The Java EE server authentication service can govern users in multiple realms. In this release of the Application Server, the file, admin-realm, and certificate realms come preconfigured for the Application Server.
When using the file realm, the server authentication service verifies user identity by checking the file realm. This realm is used for the authentication of all clients except for web browser clients that use the HTTPS protocol and certificates.
In the certificate realm, the server stores user credentials in a certificate database. When using the certificate realm, the server uses certificates with the HTTPS protocol to authenticate web clients. To verify the identity of a user in the certificate realm, the authentication service verifies an X.509 certificate. For step-by-step instructions for creating this type of certificate, see Working with Digital Certificates. The common name field of the X.509 certificate is used as the principal name.
The admin-realm is also a FileRealm and stores administrator user credentials locally in a file named admin-keyfile. You can use the Admin Console to manage users in this realm in the same way you manage users in the file realm. For more information, see Managing Users and Groups on the Application Server.
What Is a User?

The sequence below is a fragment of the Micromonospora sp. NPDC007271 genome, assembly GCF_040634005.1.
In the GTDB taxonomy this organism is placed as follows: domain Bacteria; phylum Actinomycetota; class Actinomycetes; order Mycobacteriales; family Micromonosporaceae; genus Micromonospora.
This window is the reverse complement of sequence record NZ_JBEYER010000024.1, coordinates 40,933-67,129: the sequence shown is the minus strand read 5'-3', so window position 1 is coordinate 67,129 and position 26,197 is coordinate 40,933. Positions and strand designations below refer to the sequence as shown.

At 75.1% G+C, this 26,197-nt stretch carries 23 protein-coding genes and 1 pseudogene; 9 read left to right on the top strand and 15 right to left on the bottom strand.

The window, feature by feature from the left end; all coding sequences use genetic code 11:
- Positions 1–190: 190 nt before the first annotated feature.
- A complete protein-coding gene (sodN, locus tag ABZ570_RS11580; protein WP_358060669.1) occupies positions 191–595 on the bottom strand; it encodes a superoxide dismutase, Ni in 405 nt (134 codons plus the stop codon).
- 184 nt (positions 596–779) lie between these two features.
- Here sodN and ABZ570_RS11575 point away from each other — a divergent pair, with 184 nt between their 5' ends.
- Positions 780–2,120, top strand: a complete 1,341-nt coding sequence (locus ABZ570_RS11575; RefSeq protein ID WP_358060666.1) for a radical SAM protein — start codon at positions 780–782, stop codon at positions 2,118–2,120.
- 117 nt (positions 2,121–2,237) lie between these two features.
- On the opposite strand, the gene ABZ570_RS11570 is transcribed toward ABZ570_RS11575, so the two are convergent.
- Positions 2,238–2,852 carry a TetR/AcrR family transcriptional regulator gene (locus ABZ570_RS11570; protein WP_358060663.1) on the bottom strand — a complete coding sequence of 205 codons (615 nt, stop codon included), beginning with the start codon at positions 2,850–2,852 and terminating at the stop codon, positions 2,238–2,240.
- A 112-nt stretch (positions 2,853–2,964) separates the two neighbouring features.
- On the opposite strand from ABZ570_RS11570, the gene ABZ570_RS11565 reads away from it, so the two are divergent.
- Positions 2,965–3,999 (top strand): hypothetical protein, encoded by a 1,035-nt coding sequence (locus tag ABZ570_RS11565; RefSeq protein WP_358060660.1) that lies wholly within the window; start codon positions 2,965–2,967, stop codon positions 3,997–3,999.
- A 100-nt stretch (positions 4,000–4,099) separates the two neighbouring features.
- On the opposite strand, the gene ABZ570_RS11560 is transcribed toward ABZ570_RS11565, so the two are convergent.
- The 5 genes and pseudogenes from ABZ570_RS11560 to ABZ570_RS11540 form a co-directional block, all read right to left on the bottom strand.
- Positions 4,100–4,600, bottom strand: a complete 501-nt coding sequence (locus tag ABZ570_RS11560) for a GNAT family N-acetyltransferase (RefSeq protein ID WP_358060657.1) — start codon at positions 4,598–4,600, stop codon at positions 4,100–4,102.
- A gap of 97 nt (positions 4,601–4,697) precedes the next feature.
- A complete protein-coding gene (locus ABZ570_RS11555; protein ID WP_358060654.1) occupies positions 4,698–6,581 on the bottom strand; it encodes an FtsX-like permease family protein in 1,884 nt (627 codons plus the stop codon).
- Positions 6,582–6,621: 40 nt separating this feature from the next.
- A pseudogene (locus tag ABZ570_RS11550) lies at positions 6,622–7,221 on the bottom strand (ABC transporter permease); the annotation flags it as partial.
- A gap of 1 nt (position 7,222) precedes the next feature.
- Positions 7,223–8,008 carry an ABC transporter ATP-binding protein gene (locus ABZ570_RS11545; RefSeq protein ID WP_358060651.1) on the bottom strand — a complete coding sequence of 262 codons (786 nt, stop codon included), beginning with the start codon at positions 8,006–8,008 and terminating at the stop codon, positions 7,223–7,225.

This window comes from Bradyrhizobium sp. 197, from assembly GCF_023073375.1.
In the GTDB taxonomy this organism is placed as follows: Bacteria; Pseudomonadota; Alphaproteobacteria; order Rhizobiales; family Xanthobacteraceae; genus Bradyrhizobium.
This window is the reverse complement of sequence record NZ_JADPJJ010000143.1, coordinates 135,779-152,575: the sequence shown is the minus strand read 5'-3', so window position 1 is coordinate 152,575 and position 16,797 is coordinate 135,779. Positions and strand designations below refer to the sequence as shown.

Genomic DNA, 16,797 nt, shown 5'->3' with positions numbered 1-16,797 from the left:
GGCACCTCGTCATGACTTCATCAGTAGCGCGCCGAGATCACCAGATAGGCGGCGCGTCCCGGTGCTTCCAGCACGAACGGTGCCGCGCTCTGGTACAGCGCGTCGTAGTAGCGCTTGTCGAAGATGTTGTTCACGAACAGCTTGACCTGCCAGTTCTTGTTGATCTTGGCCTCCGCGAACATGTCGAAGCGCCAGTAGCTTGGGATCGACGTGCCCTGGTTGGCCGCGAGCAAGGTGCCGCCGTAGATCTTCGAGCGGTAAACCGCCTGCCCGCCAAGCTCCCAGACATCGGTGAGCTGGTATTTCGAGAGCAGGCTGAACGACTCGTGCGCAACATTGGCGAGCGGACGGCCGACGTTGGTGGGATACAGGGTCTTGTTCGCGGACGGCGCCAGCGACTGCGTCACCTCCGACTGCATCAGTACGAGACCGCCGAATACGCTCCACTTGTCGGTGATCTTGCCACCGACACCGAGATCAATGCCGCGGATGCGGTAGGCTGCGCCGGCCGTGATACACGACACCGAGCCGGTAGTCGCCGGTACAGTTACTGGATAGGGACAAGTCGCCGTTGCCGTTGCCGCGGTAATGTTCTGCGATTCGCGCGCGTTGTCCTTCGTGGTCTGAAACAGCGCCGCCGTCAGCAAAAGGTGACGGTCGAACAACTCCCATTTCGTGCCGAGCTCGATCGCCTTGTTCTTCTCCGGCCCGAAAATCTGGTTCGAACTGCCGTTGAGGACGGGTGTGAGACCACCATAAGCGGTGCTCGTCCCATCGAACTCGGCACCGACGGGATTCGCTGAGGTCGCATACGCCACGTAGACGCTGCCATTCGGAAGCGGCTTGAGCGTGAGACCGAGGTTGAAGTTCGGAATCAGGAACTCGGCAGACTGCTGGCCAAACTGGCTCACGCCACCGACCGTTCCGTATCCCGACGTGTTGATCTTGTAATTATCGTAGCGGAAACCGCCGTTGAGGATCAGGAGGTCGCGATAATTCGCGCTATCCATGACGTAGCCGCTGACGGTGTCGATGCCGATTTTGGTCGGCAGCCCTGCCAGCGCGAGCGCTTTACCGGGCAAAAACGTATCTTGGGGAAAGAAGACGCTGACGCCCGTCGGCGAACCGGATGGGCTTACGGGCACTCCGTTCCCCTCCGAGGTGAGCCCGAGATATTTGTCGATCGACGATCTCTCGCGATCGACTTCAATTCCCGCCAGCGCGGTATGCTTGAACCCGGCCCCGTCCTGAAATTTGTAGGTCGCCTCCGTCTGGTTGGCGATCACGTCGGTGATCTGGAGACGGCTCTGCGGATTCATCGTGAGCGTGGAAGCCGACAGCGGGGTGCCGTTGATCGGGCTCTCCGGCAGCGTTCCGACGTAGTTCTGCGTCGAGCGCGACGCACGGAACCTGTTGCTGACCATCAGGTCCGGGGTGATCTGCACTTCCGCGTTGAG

A user is an individual (or application program) identity that has been defined in the Application Server. In a web application, a user can have a set of roles associated with that identity, which entitles them to access all resources protected by those roles. Users can be associated with a group.
A Java EE user is similar to an operating system user. Typically, both types of users represent people. However, these two types of users are not the same. The Java EE server authentication service has no knowledge of the user name and password you provide when you log on to the operating system. The Java EE server authentication service is not connected to the security mechanism of the operating system. The two security services manage users that belong to different realms.
What Is a Group?
A group is a set of authenticated users, classified by common traits, defined in the Application Server.
A Java EE user of the file realm can belong to an Application Server group. (A user in the certificate realm cannot.) An Application Server group is a category of users classified by common traits, such as job title or customer profile. For example, most customers of an e-commerce application might belong to the CUSTOMER group, but the big spenders would belong to the PREFERRED group. Categorizing users into groups makes it easier to control the access of large numbers of users.
An Application Server group has a different scope from a role. An Application Server group is designated for the entire Application Server, whereas a role is associated only with a specific application in the Application Server.
What Is a Role?